Figure 2.1 shows the imported Open Street Map for Los Angeles using SUMO
while the gure 2.2 presents a snapshot of trac simulation by SUMO of trac in
Los Angeles.
17
Figure 2.1: SUMO LA simulation
Figure 2.2: SUMO LA zoom-in simulation
18
Chapter 3
Related Work
Mobility modelling in general and encounter modelling in particular for Intermit-
tently Connected Mobile Networks have gained popular interests of scientists and
researchers in the opportunistic network area because of its critical importance in
studying, analyzing, developing network protocols and forwarding algorithms as well
as their practical validity. There are dierent proposed taxonomies for mobility mod-
elling in Intermittently Connected Mobile Networks [25, 26, 27]. We combined them
in the following diagram: In mobility modelling for Delay tolerant networks, there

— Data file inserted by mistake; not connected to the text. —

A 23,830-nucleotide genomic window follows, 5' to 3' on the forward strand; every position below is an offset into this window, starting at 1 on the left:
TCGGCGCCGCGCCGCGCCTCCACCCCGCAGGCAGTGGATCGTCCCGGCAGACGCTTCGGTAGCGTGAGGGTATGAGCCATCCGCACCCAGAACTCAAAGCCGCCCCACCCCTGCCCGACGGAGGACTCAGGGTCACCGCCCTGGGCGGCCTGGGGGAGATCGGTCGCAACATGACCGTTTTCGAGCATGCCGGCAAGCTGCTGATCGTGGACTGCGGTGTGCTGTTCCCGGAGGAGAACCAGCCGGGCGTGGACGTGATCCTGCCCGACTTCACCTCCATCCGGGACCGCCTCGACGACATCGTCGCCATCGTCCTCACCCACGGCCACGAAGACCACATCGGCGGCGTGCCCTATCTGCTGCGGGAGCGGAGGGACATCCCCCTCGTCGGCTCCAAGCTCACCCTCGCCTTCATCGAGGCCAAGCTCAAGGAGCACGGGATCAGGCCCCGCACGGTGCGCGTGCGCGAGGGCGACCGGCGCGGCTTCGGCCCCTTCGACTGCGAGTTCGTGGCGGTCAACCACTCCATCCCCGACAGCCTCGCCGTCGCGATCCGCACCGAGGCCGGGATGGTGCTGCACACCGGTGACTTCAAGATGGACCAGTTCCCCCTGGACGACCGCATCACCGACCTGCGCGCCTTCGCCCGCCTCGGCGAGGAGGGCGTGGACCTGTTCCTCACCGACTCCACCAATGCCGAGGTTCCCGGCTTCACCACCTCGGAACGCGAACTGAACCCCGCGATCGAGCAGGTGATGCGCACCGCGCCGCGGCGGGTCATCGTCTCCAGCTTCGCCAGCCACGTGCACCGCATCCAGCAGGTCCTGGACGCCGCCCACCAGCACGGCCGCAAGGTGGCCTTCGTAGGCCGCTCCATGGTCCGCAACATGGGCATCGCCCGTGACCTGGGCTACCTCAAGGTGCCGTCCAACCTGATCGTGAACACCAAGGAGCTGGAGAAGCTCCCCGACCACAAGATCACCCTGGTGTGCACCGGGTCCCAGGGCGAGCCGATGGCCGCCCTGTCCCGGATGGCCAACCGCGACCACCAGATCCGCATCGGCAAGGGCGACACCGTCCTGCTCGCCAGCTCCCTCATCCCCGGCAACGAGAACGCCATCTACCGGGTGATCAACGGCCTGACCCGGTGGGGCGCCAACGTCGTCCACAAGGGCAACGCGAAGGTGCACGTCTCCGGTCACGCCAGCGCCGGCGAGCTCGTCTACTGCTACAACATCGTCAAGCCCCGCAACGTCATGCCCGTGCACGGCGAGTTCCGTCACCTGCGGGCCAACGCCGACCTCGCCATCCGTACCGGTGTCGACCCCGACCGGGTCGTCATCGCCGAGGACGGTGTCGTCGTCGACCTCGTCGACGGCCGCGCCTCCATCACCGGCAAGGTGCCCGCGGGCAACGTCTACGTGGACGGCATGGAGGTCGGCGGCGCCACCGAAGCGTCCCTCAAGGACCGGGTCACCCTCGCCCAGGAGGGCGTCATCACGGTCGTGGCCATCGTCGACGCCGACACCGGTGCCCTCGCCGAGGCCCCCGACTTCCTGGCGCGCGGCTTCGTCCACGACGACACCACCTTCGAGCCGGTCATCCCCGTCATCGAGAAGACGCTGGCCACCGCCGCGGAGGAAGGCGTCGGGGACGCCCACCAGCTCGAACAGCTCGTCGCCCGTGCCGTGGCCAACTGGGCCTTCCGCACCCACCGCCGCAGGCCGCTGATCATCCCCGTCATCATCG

are three major factors in
uencing mobility characteristics including temporal, spa-
tial and social constraints [28]. From temporal perspective, humans and vehicles can
only be active (in movement) for specic time periods throughout a day; there are
rush hours and o-peak trac periods at night in vehicular networks. From spatial
perspective, humans do not move randomly but follow strictly routes on a map as
well as restricted by building structures and other obstacles; they also tend to have
some preferred locations which they move back and forth. From social constraints,
19
Figure 3.1: Mobility modelling taxonomy
humans have their own communities and relationships; they also have their own driv-
ing behaviors as well as interests and preferences which aect their mobility patterns.
Social relationships and communities forming rules should be studied and referenced